For many young Americans, student loan debt seems as though it will be a permanent line on their budgets. According to Forbes, 71% of American students earning bachelor’s degrees in 2012 took out loans to get them, totaling an average of $29,400 by graduation. If you’re facing a mountain of debt and poor job prospects, like many millennials, you might be having a hard time meeting your bills. Or maybe you have a smaller amount of debt, and wish there was a way to take care of the whole thing now. Enter your new credit card with 0% interest for a year. Is this the solution? No. Here’s why:
It’s not always possible
Many private lenders don’t allow you to pay back student loans with a credit card. Some only allow it in certain cases. Either way, check with your lender first. The federal government only allows you to pay with a credit card if you’re in default – that is, you haven’t made a payment on your loan in nine months.
It can be costly
Even if your lender allows you to pay your loan with a card, there can be multiple fees involved. For example:
- Processing fees. Many lenders who do accept credit card payments will charge you a fee for the privilege. These will vary by lender.
- Higher interest. Even if you get a 0% interest credit card, you might not be able to pay off your loan during the introductory period. The average ongoing APR for credit cards is around 15%, so if you don’t pay it off in time, your rate will be much higher than on your student loans now.
If you’d like to pay your loan with the credit card, consider the worst-case scenario in terms of fees. If you can afford these, and think it’s still worth the risk, keep reading.
There’s less leeway
Part of your reasoning may be that student loan debt can’t be discharged in bankruptcy, and credit card debt is. However, if your debt is federal, there are many programs in place to help you with it, including:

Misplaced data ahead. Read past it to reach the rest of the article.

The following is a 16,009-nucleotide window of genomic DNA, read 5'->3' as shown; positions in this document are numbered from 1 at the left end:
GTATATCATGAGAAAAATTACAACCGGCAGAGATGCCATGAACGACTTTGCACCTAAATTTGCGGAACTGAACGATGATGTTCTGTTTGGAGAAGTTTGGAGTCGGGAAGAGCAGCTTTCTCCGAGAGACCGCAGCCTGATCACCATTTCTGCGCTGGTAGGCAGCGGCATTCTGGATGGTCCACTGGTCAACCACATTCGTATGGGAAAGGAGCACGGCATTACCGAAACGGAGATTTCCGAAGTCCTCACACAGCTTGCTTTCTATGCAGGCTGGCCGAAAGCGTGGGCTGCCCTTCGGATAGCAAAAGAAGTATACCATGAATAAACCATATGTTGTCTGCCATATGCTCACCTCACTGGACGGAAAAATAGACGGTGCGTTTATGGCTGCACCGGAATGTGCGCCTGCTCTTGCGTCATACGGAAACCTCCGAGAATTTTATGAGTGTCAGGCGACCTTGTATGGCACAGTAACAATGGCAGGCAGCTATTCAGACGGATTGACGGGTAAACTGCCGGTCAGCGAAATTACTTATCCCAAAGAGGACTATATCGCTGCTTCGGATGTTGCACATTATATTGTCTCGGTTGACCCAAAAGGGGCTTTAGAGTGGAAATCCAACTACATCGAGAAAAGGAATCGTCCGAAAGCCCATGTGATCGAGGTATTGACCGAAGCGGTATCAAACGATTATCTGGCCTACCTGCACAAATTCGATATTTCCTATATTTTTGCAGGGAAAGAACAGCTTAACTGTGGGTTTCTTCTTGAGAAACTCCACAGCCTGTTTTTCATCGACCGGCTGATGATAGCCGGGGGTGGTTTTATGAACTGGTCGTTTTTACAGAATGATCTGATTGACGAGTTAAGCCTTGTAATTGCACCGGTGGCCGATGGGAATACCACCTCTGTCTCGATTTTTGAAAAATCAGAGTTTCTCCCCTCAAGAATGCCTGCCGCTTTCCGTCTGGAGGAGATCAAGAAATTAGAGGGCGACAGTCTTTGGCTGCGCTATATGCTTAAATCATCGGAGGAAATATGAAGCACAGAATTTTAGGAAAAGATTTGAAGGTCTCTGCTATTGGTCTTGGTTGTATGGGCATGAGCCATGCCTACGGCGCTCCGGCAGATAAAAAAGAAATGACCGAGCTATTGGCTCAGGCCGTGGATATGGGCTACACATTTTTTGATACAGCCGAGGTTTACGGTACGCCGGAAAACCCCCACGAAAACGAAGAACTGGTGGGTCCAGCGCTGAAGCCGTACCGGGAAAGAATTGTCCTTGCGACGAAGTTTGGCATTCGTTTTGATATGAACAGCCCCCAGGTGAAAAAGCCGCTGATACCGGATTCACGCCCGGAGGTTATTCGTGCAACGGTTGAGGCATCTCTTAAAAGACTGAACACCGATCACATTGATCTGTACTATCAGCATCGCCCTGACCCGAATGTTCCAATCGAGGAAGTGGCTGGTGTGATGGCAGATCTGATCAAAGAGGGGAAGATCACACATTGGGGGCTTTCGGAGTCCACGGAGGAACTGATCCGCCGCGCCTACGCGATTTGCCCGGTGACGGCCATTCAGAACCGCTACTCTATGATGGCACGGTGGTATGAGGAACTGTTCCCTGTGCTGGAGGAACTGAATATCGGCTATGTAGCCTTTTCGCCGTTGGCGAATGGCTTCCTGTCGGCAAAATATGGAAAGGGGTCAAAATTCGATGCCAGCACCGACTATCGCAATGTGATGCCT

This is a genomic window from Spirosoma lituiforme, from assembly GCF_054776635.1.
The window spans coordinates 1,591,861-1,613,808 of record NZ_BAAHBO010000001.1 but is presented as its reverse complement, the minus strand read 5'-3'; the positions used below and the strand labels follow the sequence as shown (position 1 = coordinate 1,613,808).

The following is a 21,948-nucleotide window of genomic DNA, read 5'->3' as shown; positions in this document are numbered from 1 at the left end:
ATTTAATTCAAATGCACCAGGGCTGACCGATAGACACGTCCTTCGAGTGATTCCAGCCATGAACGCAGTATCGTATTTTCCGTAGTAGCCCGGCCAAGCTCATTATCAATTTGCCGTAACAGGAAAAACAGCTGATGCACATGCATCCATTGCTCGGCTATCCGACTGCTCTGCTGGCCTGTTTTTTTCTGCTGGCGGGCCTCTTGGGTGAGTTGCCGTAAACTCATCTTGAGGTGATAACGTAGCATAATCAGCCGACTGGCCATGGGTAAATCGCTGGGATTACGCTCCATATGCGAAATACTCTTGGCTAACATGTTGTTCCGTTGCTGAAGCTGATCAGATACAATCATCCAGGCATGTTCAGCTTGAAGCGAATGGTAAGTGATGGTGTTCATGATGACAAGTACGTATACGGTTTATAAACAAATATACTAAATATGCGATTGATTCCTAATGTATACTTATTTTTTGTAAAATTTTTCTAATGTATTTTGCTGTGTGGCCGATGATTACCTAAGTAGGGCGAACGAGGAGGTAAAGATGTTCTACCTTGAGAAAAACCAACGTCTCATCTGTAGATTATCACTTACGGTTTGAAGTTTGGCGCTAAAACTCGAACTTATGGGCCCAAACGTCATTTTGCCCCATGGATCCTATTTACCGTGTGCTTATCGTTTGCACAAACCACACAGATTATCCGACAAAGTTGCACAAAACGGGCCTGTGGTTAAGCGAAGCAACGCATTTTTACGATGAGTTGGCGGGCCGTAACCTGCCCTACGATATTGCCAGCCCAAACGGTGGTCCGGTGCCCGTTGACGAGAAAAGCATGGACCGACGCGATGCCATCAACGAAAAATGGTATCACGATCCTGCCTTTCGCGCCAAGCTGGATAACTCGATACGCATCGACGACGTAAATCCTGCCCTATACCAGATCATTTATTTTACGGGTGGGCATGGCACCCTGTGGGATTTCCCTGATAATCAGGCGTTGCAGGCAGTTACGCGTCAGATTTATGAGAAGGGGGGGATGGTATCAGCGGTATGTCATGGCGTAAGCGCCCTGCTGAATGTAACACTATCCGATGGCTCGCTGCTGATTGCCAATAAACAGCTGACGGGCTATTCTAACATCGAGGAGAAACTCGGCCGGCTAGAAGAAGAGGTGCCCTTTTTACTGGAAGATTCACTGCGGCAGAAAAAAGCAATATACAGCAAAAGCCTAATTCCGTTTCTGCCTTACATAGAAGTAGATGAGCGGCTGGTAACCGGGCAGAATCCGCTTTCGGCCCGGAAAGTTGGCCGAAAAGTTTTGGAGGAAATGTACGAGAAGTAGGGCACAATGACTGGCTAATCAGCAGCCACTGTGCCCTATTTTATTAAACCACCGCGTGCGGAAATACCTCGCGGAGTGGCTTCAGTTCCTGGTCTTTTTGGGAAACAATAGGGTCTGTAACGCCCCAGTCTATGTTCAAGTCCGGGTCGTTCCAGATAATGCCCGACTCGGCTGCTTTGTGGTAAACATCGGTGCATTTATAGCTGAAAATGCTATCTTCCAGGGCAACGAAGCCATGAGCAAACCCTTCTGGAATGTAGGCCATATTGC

- Income-based repayment. If you qualify for an IBR plan, your student loan payments will be recalculated based on your income and family size. They’ll be capped at 15% of your discretionary income, and after 25 years of payments, any unpaid balances will be forgiven. The government might even help you out with your interest payments.
- Loan forgiveness. Certain federal loans are also eligible for loan forgiveness, provided the borrower works full-time at a qualifying public service job and makes ten years’ worth of on-time payments. After that, the balance of the loan can be forgiven.
- Deferment or forbearance. If you’re enrolled in school, the military, or the Peace Corps, or are experiencing severe economic or physical hardships, it’s possible to put off your loan payments for a specified period. While there are some credit card protections for people in the military, it’s very much case-by-case.
Needless to say, your credit card company will offer you far less generous terms if you’re late with a check, and they’ll be much quicker to report you to credit bureaus if you miss a payment or two.
Your debt is more easily discharged – maybe
You probably know that while credit card debt can be discharged in bankruptcy, student loans can’t. This can be a good reason to consider credit…but you shouldn’t run up your balance on credit cards with the intent to discharge it in court. If you put your student loan on your card and later decide to declare bankruptcy, your card issuer can object. And if they can prove that you put you ran up credit card debt with the intent to declare bankruptcy, you can be charged with fraud.
The bottom line
It’s true. There are people who have successfully paid off their student debt – and at a much lower interest rate – by using a credit card. If you have very little debt and you’re extraordinarily disciplined about your finances, it’s not impossible. However, the majority of recent graduates face too much debt and too little income to make this a viable strategy. Take a long look at the other options available to you – like IBRs or other repayment plans – before resorting to a credit card.
Student image via Shutterstock